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Economics

September 08, 2014

"Cowell’s Alternative, Part 1: High Fees, Secrecy Surround Pension Investments"

Discouraging news about the North Carolina state pension fund. (Part 2.)

"Right now we have about 26 people," he says. "And that is by far the smallest staff of any pension fund that’s comparable in size in the country. By far."

I kinda don't see why they need 26 to manage the fund. Some equity index funds, some ETFs, a bond fund or two, maybe a REIT or two, and you're done. A couple of my former colleagues and some graduate students at NC State could probably do it. 

Link via one of the those former colleagues, Richard Warr. (If you get tired of being a prof and administrative honcho, run for state treasurer, Richard.)

They're still spending lotsa money in Detroit

"Is Detroit's New Light Rail Line America's Greatest Boondoggle? A $137 million three-mile train is coming to a nearly deserted avenue in a bankrupt city."

"Sucking the Life Out of Detroit—With a New Sports Stadium".

See also Kevin Williamson's savage piece, "The Corrupt Bargain: Detroit’s bankruptcy, a rogues’ gallery".

September 04, 2014

"The Republican Obamacare Battle Plan for 2015"

I've thought for a while that the Republicans should never, ever say they want to "repeal" Obamacare. No, no, they just want to "fix" it. (Fix it real good.) This article argues along that line.

"Uncle Stupid’s Sugar Buzz"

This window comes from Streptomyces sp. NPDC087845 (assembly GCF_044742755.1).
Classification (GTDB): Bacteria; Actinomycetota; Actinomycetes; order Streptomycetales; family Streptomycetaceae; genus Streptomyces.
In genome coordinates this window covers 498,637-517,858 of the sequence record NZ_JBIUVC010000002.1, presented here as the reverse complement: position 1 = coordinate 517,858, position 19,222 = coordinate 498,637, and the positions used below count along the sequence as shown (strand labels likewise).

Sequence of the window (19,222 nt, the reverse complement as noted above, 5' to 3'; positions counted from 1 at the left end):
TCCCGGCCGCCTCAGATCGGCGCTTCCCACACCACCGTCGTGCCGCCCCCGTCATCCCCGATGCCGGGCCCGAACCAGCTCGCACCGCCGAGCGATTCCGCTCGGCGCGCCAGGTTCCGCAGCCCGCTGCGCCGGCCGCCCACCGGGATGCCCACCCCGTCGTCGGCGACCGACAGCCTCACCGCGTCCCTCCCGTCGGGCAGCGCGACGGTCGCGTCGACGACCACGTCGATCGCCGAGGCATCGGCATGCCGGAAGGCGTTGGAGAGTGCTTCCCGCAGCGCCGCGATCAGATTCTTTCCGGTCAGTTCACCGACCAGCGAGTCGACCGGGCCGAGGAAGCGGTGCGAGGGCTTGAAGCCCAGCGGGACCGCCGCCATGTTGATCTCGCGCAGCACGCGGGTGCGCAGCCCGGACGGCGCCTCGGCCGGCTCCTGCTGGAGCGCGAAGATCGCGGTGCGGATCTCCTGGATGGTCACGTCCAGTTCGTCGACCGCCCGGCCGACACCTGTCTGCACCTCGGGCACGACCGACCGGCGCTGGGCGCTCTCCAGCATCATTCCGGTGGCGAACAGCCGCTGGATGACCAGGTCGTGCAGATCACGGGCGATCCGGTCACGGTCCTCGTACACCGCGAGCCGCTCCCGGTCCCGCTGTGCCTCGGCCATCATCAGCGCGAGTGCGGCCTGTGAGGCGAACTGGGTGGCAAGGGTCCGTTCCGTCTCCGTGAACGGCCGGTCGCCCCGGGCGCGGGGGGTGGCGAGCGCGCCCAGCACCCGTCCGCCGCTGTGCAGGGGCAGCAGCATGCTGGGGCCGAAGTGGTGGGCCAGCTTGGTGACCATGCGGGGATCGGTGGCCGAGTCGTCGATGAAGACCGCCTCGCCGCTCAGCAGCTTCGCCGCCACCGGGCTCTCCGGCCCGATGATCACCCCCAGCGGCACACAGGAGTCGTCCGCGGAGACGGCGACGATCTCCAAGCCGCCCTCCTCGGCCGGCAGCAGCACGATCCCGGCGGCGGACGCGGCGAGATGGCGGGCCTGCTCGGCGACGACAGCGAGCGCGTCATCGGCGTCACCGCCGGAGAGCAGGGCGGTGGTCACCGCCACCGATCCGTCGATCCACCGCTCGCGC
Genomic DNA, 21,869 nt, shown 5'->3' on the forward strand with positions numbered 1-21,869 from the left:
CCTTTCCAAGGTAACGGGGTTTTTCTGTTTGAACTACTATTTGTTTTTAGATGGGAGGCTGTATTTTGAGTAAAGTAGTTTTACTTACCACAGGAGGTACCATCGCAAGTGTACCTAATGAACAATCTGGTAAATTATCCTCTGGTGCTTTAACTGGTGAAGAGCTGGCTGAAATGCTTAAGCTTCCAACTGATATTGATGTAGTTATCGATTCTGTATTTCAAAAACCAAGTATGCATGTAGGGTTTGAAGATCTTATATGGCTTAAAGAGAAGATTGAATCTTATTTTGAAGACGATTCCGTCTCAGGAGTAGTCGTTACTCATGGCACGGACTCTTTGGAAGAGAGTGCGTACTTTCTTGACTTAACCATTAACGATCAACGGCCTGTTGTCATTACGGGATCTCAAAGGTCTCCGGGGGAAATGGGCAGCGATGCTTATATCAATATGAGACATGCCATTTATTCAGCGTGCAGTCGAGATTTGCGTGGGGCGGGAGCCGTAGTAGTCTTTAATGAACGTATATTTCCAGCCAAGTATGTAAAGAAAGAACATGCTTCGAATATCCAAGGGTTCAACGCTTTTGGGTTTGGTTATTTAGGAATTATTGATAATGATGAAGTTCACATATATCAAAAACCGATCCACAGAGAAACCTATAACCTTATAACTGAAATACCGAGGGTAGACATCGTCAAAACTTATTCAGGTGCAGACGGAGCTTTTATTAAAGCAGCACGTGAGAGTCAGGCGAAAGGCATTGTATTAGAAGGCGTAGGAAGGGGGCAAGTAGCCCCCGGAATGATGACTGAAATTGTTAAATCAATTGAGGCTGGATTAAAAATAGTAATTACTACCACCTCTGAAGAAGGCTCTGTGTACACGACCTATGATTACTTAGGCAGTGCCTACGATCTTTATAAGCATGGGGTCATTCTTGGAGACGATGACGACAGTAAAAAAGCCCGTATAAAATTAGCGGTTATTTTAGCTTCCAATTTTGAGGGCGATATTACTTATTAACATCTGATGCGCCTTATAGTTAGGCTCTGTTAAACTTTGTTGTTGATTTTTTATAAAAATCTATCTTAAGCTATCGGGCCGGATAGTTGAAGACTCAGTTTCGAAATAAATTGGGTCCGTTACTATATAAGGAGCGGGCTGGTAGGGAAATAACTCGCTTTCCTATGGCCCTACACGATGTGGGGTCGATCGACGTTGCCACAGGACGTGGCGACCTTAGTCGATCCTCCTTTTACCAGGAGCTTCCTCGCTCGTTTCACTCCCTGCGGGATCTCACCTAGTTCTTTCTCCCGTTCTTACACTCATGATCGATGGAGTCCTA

Among the many, many fine candidates for most indefensible federal program, I'd rank the long-running sugar program right near or at the top

"What Did We Give Up With the Big Red Cars?"

An article by the recently deceased UCLA econ professor George W. Hilton putting to rest, if it is needed, the claim that GM destroyed mass transit in Los Angeles.

September 03, 2014

"Fact Check: A $500 million education cut that isn't quite what it seems"

WRAL-TV analyzes the Thom-Tillis-cut-nearly-$500-million-from-education ad that's been running here in Raleigh. Most charitable interpretation: it oversimplifies

September 02, 2014

Tell me something I don't know

"Most Americans are Financially Illiterate".

Sigh.

August 28, 2014

"Why Are Rotisserie Chickens So Cheap?"

The answer sounds right, if a bit . . . icky.

August 26, 2014

"A Fiscal Reckoning for Oregon's 'Pay It Forward'"

My advice: never ignore "fundamental laws of finance".

Surely, many are wondering: How could Pay It Forward be so expensive if students would be paying for their own educations, perhaps even more than they do now? The answer is that it costs money to move money through time. Pay It Forward enthusiasts often ignored this fundamental law of finance.

Two from Professor Gordon

Fine posts.

"History lesson".

But this California history shows once again that in times of boom, people were too busy to fall into the hole of zero-sum hatreds. Its the old story. Prosperous people or people who take seriously the prospect of prosperity are nicer and more tolerant.

"Three or four-hundred years?"

The story ends with the predictable "give us more money." More money has been going to employee pension funding -- and even then there is a reported unfunded pension fund gap. We get the gap, high prices, floods, and questionable service. There is never enough money when there is a politically influential and unionized workforce.

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